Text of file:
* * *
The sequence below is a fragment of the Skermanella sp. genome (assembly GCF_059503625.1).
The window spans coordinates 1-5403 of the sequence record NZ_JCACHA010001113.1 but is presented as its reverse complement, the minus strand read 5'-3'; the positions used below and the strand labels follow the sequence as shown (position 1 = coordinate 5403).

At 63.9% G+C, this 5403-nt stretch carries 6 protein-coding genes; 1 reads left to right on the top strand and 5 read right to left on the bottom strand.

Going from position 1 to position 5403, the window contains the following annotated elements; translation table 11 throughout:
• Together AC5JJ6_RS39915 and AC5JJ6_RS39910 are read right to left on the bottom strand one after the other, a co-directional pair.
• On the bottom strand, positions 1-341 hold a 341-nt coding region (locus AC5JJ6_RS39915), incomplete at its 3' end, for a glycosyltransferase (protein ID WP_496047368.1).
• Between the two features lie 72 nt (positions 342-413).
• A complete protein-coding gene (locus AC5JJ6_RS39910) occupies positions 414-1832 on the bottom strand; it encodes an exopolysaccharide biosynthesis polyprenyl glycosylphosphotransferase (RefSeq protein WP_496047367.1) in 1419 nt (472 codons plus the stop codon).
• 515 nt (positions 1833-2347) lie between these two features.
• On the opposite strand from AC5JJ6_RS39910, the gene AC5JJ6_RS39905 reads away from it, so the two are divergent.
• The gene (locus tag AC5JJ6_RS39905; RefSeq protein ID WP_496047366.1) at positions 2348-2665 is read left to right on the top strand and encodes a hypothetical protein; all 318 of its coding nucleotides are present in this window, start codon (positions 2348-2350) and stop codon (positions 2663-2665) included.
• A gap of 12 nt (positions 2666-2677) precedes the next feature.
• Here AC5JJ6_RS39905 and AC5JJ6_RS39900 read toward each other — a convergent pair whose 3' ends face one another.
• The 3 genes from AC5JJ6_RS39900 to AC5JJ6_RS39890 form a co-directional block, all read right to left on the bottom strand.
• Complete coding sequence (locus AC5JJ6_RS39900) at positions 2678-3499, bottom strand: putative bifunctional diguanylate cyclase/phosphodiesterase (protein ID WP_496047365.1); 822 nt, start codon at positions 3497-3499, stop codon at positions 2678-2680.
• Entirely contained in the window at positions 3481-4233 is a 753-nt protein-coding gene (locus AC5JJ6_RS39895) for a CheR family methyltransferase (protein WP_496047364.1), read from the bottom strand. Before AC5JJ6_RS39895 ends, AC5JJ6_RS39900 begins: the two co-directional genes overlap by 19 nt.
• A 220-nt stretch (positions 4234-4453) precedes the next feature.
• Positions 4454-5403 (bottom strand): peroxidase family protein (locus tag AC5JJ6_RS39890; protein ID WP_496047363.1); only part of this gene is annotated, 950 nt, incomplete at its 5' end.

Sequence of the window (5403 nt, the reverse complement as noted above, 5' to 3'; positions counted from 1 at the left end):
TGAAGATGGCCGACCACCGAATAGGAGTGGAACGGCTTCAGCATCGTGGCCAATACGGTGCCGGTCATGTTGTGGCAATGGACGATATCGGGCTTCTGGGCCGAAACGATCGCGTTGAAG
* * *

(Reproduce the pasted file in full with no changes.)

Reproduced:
The sequence below is a fragment of the Skermanella sp. genome (assembly GCF_059503625.1).
The window spans coordinates 1-5403 of the sequence record NZ_JCACHA010001113.1 but is presented as its reverse complement, the minus strand read 5'-3'; the positions used below and the strand labels follow the sequence as shown (position 1 = coordinate 5403).

At 63.9% G+C, this 5403-nt stretch carries 6 protein-coding genes; 1 reads left to right on the top strand and 5 read right to left on the bottom strand.

Going from position 1 to position 5403, the window contains the following annotated elements; translation table 11 throughout:
• Together AC5JJ6_RS39915 and AC5JJ6_RS39910 are read right to left on the bottom strand one after the other, a co-directional pair.
• On the bottom strand, positions 1-341 hold a 341-nt coding region (locus AC5JJ6_RS39915), incomplete at its 3' end, for a glycosyltransferase (protein ID WP_496047368.1).
• Between the two features lie 72 nt (positions 342-413).
• A complete protein-coding gene (locus AC5JJ6_RS39910) occupies positions 414-1832 on the bottom strand; it encodes an exopolysaccharide biosynthesis polyprenyl glycosylphosphotransferase (RefSeq protein WP_496047367.1) in 1419 nt (472 codons plus the stop codon).
• 515 nt (positions 1833-2347) lie between these two features.
• On the opposite strand from AC5JJ6_RS39910, the gene AC5JJ6_RS39905 reads away from it, so the two are divergent.
• The gene (locus tag AC5JJ6_RS39905; RefSeq protein ID WP_496047366.1) at positions 2348-2665 is read left to right on the top strand and encodes a hypothetical protein; all 318 of its coding nucleotides are present in this window, start codon (positions 2348-2350) and stop codon (positions 2663-2665) included.
• A gap of 12 nt (positions 2666-2677) precedes the next feature.
• Here AC5JJ6_RS39905 and AC5JJ6_RS39900 read toward each other — a convergent pair whose 3' ends face one another.
• The 3 genes from AC5JJ6_RS39900 to AC5JJ6_RS39890 form a co-directional block, all read right to left on the bottom strand.
• Complete coding sequence (locus AC5JJ6_RS39900) at positions 2678-3499, bottom strand: putative bifunctional diguanylate cyclase/phosphodiesterase (protein ID WP_496047365.1); 822 nt, start codon at positions 3497-3499, stop codon at positions 2678-2680.
• Entirely contained in the window at positions 3481-4233 is a 753-nt protein-coding gene (locus AC5JJ6_RS39895) for a CheR family methyltransferase (protein WP_496047364.1), read from the bottom strand. Before AC5JJ6_RS39895 ends, AC5JJ6_RS39900 begins: the two co-directional genes overlap by 19 nt.
• A 220-nt stretch (positions 4234-4453) precedes the next feature.
• Positions 4454-5403 (bottom strand): peroxidase family protein (locus tag AC5JJ6_RS39890; protein ID WP_496047363.1); only part of this gene is annotated, 950 nt, incomplete at its 5' end.

Sequence of the window (5403 nt, the reverse complement as noted above, 5' to 3'; positions counted from 1 at the left end):
TGAAGATGGCCGACCACCGAATAGGAGTGGAACGGCTTCAGCATCGTGGCCAATACGGTGCCGGTCATGTTGTGGCAATGGACGATATCGGGCTTCTGGGCCGAAACGATCGCGTTGAAG